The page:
What’s the number one complaint of smartphone users? Weak batteries. Sure, smartphones are great, but these mini computers aren’t so hot when it comes to battery life. If you have a smartphone, chances are you have to plug that phone in every day (or at least every other day) in order to keep your phone juiced. Well, researchers at Northwestern University may have put an end to smartphone battery woes.
Seemingly, engineers are Northwestern have developed a lithium ion battery that lasts longer than any other.
How much longer? The Northwestern engineers claim that the battery lasts up to ten times longer than regular lithium ion batteries. This means that your smartphone may soon get a battery upgrade – one that you’ll find quite useful.
Apparently, the Northwestern engineering team was able to replace some of the material inside of the current standard lithium ion battery. This material replacement has resulted in a stronger battery that will have all smartphone users across the world rejoicing.
Wait, It’s Not Done Yet
When most people think of lithium ion batteries, smartphones and tablets come to mind. However, there are other devices that use lithium ion batteries including electric cars. The main reason why you don’t see a lot of electric cars on the road has to do with battery life (imagine facing a car that shuts down mid-traffic due to poor battery life). Keeping these cars in mind, the engineer team at Northwestern is not quite done improving the lithium ion battery.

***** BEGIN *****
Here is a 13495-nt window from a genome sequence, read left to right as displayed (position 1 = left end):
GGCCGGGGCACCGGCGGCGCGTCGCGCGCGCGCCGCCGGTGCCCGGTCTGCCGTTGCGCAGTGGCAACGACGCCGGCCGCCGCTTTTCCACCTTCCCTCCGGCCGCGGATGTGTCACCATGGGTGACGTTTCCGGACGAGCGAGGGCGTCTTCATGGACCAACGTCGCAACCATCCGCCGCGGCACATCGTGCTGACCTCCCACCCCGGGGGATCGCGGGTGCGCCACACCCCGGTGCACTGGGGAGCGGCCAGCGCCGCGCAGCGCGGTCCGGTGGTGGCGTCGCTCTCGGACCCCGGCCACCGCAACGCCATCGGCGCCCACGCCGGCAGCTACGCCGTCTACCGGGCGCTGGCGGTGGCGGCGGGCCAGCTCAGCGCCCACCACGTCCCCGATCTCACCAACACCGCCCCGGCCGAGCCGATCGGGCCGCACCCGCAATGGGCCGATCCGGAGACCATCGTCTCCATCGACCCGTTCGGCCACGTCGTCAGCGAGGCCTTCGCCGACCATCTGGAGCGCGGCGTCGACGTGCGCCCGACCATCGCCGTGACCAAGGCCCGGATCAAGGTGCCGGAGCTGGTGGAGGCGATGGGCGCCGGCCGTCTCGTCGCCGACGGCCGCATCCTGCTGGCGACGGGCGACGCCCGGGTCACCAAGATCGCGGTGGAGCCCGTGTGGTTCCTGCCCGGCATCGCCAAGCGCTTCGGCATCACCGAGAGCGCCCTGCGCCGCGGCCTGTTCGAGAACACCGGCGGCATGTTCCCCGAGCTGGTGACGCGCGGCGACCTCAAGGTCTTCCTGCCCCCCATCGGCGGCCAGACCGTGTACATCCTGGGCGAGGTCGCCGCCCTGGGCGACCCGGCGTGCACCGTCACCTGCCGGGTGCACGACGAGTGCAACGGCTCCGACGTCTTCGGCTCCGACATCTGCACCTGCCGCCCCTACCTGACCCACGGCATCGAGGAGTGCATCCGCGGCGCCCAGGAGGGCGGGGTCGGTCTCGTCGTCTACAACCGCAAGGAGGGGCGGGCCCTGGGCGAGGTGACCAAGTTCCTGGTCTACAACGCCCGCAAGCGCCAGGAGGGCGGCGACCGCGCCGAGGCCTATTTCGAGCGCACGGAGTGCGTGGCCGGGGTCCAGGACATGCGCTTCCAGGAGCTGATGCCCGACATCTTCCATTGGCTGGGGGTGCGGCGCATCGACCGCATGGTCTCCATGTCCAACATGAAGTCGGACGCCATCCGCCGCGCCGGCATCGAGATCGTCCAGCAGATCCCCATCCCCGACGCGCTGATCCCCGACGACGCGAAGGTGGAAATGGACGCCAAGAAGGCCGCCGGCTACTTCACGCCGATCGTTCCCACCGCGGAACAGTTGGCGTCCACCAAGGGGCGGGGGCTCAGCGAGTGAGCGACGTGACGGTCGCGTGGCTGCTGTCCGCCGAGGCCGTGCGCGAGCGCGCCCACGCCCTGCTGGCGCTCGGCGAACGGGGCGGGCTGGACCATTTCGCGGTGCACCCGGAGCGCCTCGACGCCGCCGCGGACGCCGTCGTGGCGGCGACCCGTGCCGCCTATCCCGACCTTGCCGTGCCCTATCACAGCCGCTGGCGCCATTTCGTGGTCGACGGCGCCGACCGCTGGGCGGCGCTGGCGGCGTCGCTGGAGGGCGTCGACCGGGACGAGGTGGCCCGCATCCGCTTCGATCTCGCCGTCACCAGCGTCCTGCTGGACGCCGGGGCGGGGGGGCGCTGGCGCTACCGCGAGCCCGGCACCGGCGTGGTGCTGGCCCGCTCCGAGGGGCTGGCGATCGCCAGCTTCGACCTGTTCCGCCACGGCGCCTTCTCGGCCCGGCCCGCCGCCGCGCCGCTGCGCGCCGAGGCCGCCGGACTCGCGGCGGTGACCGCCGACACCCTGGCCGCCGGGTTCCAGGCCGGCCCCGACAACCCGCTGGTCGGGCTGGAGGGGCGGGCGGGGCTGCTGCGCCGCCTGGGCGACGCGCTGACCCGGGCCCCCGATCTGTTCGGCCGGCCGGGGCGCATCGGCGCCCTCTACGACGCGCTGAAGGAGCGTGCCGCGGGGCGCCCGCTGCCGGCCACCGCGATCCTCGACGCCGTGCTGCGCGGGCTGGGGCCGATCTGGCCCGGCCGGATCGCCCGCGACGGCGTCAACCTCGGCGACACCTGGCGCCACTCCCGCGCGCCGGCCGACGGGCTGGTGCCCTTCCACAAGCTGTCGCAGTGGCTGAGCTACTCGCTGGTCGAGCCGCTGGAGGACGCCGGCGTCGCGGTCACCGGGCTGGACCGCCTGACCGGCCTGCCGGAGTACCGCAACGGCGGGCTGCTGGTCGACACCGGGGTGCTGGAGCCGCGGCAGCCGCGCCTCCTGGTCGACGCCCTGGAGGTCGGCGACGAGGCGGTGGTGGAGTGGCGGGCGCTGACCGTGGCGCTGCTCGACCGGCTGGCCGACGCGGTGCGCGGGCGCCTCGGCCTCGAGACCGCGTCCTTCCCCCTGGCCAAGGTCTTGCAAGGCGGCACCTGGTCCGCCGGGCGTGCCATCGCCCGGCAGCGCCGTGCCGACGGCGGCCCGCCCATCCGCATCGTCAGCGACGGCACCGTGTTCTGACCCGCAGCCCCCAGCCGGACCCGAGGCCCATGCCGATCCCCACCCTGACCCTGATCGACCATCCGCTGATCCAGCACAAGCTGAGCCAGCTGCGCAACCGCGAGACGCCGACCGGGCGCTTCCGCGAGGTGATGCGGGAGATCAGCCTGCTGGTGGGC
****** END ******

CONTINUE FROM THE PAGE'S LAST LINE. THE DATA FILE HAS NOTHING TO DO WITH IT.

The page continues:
First the team fixed one part of the battery called the anode.
Now, the team is focusing on the cathode. What’s so important about this part of the battery? Electric cars do not shut down once the battery becomes overheated, which, obviously, can cause a fire hazard. Replacing the material inside of the cathode will allow a car’s battery to shut down if it becomes too hot. Once this cathode problem has been worked out, electric cars will become significantly safer – a good thing for electric car manufacturers and a great thing for the environment.
Back to smartphones – when will the new lithium ion batteries be available for use by smartphone manufacturers? Well, the team has to figure out that aforementioned cathode problem first. Once that’s done, the batteries will be ready to send out into the world. There’s no real telling when the cathode problem will be fixed (Northwestern engineers have to figure out what the problem is first, and these experiments could take some time).
However, the engineering team has suggested that the new batteries may hit market shelves within the next five years. Five years sounds like a long time, but this improvement to the life of the lithium ion battery will be well worth the wait.
Just think, soon you will not need to charge your smartphone every time you use it. It’s safe to assume that many smartphone manufacturers will be snatching up these batteries when they are ready to purchase. For now, you’ll just have to keep charging your phone and dreaming of better battery days.